DCSIMG

Review: Celtic Connections Opening Concert, Glasgow

Folk singer Julie Fowlis. Picture: Robert Perry

Folk singer Julie Fowlis. Picture: Robert Perry

  • by Sue Wilson
 

It’s been said about previous Celtic Connections first nights, but this really was the festival in a nutshell – as far as that’s remotely possible for a single concert, however lavish, when you’re talking about an 18-day event comprising hundreds of gigs, by artists from dozens of countries, spanning myriad musical styles.

Celtic Connections Opening Concert

Glasgow Royal Concert Hall

Star rating: * * * * *

Proceedings began with a graceful link back to the inaugural show back in 1994, as fiddler Duncan Chisholm – who headlined with Wolfstone on that occasion – led his own quartet in a typically choice selection of spine-tingling airs and fiendishly catchy dance tunes, meanwhile highlighting Celtic Connections’ Scottish traditional bedrock, as did Gaelic singer Julie Fowlis, with a mouthwatering foretaste of her forthcoming new album. This year’s Commonwealth strand, ahead of the Games, was flagged up both by redoubtable Quebecois visitors the Yves Lambert Trio, and a stirringly soulful, funky contribution from Malawi’s Peter Mawanga and the Amaravi Movement, whose guitar-led, marimba-patterned sound was at once hypnotically smooth and full of vibrant textures, interwoven with richly expressive male/female vocals.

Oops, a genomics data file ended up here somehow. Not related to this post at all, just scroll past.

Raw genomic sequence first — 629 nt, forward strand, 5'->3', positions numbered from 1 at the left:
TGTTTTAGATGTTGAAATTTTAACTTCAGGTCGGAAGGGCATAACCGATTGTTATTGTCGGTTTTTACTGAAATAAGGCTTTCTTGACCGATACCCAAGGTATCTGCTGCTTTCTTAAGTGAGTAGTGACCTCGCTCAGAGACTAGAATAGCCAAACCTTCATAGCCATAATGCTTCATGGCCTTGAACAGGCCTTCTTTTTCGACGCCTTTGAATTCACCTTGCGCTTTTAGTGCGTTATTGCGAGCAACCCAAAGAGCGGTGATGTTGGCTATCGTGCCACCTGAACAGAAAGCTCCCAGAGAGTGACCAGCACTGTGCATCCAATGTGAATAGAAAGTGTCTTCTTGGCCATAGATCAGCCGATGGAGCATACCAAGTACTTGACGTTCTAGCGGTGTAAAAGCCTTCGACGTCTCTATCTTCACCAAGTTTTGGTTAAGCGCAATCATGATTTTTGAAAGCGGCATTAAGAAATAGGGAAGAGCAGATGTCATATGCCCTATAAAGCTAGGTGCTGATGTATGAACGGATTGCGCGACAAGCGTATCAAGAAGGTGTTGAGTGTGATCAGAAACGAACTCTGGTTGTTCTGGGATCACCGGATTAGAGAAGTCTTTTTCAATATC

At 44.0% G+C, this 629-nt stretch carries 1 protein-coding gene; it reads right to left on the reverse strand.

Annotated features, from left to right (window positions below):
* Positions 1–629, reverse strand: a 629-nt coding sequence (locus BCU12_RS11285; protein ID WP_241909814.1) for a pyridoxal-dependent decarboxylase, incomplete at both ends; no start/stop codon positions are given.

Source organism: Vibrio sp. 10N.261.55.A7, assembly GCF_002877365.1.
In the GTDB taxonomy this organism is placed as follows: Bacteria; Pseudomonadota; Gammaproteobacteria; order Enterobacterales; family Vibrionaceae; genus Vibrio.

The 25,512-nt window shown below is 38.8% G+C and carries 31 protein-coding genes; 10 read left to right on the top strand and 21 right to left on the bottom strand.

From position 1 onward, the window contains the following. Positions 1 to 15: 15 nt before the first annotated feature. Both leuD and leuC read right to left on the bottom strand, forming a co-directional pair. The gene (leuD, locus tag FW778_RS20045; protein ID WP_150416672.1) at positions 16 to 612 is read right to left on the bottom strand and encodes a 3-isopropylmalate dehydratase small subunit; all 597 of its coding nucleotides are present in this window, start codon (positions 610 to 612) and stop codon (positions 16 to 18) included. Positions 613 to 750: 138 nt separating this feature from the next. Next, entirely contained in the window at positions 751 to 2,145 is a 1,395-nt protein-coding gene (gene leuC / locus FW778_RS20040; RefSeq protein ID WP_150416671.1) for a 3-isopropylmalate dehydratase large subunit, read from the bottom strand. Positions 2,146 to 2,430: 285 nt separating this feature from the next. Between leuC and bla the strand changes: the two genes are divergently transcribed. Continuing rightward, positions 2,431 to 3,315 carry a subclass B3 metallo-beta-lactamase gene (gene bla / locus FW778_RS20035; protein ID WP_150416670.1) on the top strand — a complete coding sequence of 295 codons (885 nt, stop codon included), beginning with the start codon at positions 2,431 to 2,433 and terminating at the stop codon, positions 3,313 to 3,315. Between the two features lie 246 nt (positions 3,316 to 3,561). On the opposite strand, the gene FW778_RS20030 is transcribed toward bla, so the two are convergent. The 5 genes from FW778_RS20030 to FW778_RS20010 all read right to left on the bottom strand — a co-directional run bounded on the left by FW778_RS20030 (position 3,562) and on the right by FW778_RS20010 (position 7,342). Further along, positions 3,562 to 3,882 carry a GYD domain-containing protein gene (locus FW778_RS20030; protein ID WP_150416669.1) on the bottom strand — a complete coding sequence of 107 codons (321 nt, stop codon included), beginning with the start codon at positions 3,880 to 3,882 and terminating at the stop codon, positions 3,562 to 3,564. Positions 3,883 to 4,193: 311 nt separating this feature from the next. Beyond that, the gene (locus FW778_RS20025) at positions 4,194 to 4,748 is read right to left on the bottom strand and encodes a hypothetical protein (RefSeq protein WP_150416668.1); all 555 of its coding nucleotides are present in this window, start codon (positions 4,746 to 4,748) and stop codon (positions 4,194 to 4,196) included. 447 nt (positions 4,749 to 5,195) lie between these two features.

Even amidst this diverse musical cornucopia, there was no mistaking the most thrilling section of the programme, which saw violinist Nicola Benedetti join forces with half a dozen or so leading folkies – including Fowlis, Chisholm, Aly Bain and Phil Cunningham – for a spellbinding encounter between classical and trad, in which Benedetti achieved moments of truly exquisite symbiosis, most of all in a brilliant cadenza slotted between two Scott Skinner tuns, and a sublime slow duet with Bain.

 

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EDINBURGH
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2014

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